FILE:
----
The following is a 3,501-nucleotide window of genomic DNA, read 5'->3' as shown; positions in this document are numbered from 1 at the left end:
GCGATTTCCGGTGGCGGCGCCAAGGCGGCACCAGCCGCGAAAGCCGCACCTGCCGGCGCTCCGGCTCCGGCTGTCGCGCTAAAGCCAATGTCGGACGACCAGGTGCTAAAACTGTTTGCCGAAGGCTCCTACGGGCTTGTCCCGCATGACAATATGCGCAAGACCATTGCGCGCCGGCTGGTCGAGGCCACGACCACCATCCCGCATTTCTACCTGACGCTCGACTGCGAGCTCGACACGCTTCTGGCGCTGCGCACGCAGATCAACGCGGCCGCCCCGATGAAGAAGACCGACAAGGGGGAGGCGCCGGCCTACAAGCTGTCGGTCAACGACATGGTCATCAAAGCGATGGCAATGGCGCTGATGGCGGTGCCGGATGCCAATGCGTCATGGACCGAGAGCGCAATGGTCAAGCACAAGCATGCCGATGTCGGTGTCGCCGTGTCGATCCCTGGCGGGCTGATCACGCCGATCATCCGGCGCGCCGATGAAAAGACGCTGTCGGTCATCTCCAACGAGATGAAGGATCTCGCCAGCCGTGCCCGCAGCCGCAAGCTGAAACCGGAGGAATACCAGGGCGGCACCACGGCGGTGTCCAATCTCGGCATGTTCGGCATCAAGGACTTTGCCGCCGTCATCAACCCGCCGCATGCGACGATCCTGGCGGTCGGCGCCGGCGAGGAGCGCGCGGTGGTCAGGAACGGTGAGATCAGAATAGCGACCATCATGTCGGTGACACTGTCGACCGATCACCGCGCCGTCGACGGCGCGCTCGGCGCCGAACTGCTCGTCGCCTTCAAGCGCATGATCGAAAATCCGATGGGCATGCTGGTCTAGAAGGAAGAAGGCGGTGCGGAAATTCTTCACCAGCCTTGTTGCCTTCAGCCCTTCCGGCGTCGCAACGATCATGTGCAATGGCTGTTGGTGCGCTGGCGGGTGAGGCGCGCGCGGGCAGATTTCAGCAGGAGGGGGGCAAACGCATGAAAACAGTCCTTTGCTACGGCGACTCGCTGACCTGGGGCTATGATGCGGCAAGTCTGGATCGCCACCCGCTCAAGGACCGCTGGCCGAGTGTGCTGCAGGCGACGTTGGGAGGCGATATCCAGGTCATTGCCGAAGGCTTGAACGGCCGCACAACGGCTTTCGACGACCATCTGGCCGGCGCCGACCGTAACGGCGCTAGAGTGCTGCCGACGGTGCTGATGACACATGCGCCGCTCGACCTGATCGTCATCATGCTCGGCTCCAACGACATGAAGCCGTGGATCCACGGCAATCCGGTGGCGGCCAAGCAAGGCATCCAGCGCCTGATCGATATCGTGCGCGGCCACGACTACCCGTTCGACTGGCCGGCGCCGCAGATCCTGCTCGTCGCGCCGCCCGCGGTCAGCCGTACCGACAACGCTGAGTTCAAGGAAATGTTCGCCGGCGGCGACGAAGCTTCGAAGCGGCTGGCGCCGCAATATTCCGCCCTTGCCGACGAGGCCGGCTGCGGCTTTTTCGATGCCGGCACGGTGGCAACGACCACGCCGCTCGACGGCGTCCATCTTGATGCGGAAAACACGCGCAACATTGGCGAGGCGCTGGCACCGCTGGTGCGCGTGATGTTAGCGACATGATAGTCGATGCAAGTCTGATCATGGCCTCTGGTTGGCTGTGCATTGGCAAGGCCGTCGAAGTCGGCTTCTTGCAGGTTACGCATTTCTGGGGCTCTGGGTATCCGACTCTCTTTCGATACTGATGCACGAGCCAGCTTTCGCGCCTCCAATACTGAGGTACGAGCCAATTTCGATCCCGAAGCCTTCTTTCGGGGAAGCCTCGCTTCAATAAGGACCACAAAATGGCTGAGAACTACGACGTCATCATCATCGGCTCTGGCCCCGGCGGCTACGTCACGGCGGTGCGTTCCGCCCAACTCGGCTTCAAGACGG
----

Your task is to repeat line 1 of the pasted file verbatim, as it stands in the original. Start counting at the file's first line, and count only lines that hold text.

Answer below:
The following is a 3,501-nucleotide window of genomic DNA, read 5'->3' as shown; positions in this document are numbered from 1 at the left end: